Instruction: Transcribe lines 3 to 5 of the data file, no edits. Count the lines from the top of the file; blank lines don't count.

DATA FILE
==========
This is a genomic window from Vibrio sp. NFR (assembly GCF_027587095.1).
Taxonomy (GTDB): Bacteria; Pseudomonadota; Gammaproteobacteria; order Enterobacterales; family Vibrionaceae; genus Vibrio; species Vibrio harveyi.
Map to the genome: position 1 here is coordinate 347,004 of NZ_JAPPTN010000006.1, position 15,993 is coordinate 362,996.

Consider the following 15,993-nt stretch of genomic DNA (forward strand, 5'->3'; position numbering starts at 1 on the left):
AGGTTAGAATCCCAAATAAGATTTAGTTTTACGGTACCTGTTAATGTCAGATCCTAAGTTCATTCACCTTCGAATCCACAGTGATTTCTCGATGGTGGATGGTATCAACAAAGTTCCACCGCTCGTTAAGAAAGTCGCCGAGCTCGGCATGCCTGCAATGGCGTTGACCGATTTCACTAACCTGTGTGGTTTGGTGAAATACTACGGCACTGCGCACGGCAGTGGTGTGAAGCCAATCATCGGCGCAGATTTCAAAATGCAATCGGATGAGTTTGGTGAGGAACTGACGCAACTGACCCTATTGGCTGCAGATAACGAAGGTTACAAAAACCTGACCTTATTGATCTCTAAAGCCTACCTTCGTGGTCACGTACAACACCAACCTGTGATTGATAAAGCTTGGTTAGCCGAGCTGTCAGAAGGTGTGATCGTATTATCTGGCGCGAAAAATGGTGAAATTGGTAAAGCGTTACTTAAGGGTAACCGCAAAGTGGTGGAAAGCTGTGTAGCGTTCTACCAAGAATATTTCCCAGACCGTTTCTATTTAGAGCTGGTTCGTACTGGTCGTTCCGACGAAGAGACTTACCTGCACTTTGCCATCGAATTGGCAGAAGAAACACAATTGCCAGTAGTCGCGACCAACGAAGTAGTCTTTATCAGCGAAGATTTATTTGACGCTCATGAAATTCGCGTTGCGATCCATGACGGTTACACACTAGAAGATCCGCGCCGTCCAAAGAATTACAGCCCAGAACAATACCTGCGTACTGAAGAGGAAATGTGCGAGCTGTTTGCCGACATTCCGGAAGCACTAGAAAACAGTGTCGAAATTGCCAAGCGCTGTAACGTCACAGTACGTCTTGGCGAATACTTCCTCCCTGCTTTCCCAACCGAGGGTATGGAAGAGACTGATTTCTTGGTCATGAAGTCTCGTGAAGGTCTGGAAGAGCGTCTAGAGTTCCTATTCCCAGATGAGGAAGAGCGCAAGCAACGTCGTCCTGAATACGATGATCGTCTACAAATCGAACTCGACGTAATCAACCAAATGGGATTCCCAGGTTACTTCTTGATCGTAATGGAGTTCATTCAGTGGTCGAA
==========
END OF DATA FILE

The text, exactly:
Map to the genome: position 1 here is coordinate 347,004 of NZ_JAPPTN010000006.1, position 15,993 is coordinate 362,996.

Consider the following 15,993-nt stretch of genomic DNA (forward strand, 5'->3'; position numbering starts at 1 on the left):
AGGTTAGAATCCCAAATAAGATTTAGTTTTACGGTACCTGTTAATGTCAGATCCTAAGTTCATTCACCTTCGAATCCACAGTGATTTCTCGATGGTGGATGGTATCAACAAAGTTCCACCGCTCGTTAAGAAAGTCGCCGAGCTCGGCATGCCTGCAATGGCGTTGACCGATTTCACTAACCTGTGTGGTTTGGTGAAATACTACGGCACTGCGCACGGCAGTGGTGTGAAGCCAATCATCGGCGCAGATTTCAAAATGCAATCGGATGAGTTTGGTGAGGAACTGACGCAACTGACCCTATTGGCTGCAGATAACGAAGGTTACAAAAACCTGACCTTATTGATCTCTAAAGCCTACCTTCGTGGTCACGTACAACACCAACCTGTGATTGATAAAGCTTGGTTAGCCGAGCTGTCAGAAGGTGTGATCGTATTATCTGGCGCGAAAAATGGTGAAATTGGTAAAGCGTTACTTAAGGGTAACCGCAAAGTGGTGGAAAGCTGTGTAGCGTTCTACCAAGAATATTTCCCAGACCGTTTCTATTTAGAGCTGGTTCGTACTGGTCGTTCCGACGAAGAGACTTACCTGCACTTTGCCATCGAATTGGCAGAAGAAACACAATTGCCAGTAGTCGCGACCAACGAAGTAGTCTTTATCAGCGAAGATTTATTTGACGCTCATGAAATTCGCGTTGCGATCCATGACGGTTACACACTAGAAGATCCGCGCCGTCCAAAGAATTACAGCCCAGAACAATACCTGCGTACTGAAGAGGAAATGTGCGAGCTGTTTGCCGACATTCCGGAAGCACTAGAAAACAGTGTCGAAATTGCCAAGCGCTGTAACGTCACAGTACGTCTTGGCGAATACTTCCTCCCTGCTTTCCCAACCGAGGGTATGGAAGAGACTGATTTCTTGGTCATGAAGTCTCGTGAAGGTCTGGAAGAGCGTCTAGAGTTCCTATTCCCAGATGAGGAAGAGCGCAAGCAACGTCGTCCTGAATACGATGATCGTCTACAAATCGAACTCGACGTAATCAACCAAATGGGATTCCCAGGTTACTTCTTGATCGTAATGGAGTTCATTCAGTGGTCGAA